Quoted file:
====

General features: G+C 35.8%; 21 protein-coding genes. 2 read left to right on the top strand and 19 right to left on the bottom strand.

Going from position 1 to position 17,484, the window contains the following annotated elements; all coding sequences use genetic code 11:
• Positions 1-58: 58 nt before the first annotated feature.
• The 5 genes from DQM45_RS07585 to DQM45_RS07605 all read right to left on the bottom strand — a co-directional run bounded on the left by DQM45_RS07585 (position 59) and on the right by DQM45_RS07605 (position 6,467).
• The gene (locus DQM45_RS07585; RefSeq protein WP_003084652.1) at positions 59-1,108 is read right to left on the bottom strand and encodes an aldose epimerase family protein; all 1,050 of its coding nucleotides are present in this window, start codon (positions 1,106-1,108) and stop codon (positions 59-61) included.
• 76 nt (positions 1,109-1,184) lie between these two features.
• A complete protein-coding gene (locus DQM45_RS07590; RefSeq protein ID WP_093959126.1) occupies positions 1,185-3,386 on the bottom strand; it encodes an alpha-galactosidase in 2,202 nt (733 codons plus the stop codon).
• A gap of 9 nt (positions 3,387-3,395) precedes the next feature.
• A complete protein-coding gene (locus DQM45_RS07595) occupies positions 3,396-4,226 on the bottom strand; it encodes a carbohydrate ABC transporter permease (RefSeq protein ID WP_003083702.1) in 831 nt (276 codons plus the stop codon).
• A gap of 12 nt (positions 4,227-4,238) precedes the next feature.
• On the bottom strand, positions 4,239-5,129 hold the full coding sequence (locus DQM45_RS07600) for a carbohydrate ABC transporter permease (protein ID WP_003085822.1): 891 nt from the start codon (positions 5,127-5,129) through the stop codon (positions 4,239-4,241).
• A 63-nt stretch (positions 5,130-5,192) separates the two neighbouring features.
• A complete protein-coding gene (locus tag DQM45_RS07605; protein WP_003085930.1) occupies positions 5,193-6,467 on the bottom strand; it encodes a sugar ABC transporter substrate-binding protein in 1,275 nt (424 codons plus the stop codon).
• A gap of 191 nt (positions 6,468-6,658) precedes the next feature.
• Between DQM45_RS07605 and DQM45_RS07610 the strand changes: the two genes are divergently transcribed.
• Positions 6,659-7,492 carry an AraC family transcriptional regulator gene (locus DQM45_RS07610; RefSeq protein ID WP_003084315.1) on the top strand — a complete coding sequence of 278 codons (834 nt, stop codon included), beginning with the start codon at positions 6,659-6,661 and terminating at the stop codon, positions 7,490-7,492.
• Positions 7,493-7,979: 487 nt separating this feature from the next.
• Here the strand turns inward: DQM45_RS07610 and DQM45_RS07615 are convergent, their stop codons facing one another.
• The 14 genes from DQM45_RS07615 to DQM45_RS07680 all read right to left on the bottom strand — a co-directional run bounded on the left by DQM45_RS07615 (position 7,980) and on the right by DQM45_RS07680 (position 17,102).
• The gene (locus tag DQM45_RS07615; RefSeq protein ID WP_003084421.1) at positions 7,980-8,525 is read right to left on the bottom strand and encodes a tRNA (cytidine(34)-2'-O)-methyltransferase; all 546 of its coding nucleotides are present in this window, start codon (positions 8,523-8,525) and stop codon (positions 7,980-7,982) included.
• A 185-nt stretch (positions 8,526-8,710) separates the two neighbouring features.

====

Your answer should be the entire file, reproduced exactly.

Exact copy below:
General features: G+C 35.8%; 21 protein-coding genes. 2 read left to right on the top strand and 19 right to left on the bottom strand.

Going from position 1 to position 17,484, the window contains the following annotated elements; all coding sequences use genetic code 11:
• Positions 1-58: 58 nt before the first annotated feature.
• The 5 genes from DQM45_RS07585 to DQM45_RS07605 all read right to left on the bottom strand — a co-directional run bounded on the left by DQM45_RS07585 (position 59) and on the right by DQM45_RS07605 (position 6,467).
• The gene (locus DQM45_RS07585; RefSeq protein WP_003084652.1) at positions 59-1,108 is read right to left on the bottom strand and encodes an aldose epimerase family protein; all 1,050 of its coding nucleotides are present in this window, start codon (positions 1,106-1,108) and stop codon (positions 59-61) included.
• 76 nt (positions 1,109-1,184) lie between these two features.
• A complete protein-coding gene (locus DQM45_RS07590; RefSeq protein ID WP_093959126.1) occupies positions 1,185-3,386 on the bottom strand; it encodes an alpha-galactosidase in 2,202 nt (733 codons plus the stop codon).
• A gap of 9 nt (positions 3,387-3,395) precedes the next feature.
• A complete protein-coding gene (locus DQM45_RS07595) occupies positions 3,396-4,226 on the bottom strand; it encodes a carbohydrate ABC transporter permease (RefSeq protein ID WP_003083702.1) in 831 nt (276 codons plus the stop codon).
• A gap of 12 nt (positions 4,227-4,238) precedes the next feature.
• On the bottom strand, positions 4,239-5,129 hold the full coding sequence (locus DQM45_RS07600) for a carbohydrate ABC transporter permease (protein ID WP_003085822.1): 891 nt from the start codon (positions 5,127-5,129) through the stop codon (positions 4,239-4,241).
• A 63-nt stretch (positions 5,130-5,192) separates the two neighbouring features.
• A complete protein-coding gene (locus tag DQM45_RS07605; protein WP_003085930.1) occupies positions 5,193-6,467 on the bottom strand; it encodes a sugar ABC transporter substrate-binding protein in 1,275 nt (424 codons plus the stop codon).
• A gap of 191 nt (positions 6,468-6,658) precedes the next feature.
• Between DQM45_RS07605 and DQM45_RS07610 the strand changes: the two genes are divergently transcribed.
• Positions 6,659-7,492 carry an AraC family transcriptional regulator gene (locus DQM45_RS07610; RefSeq protein ID WP_003084315.1) on the top strand — a complete coding sequence of 278 codons (834 nt, stop codon included), beginning with the start codon at positions 6,659-6,661 and terminating at the stop codon, positions 7,490-7,492.
• Positions 7,493-7,979: 487 nt separating this feature from the next.
• Here the strand turns inward: DQM45_RS07610 and DQM45_RS07615 are convergent, their stop codons facing one another.
• The 14 genes from DQM45_RS07615 to DQM45_RS07680 all read right to left on the bottom strand — a co-directional run bounded on the left by DQM45_RS07615 (position 7,980) and on the right by DQM45_RS07680 (position 17,102).
• The gene (locus tag DQM45_RS07615; RefSeq protein ID WP_003084421.1) at positions 7,980-8,525 is read right to left on the bottom strand and encodes a tRNA (cytidine(34)-2'-O)-methyltransferase; all 546 of its coding nucleotides are present in this window, start codon (positions 8,523-8,525) and stop codon (positions 7,980-7,982) included.
• A 185-nt stretch (positions 8,526-8,710) separates the two neighbouring features.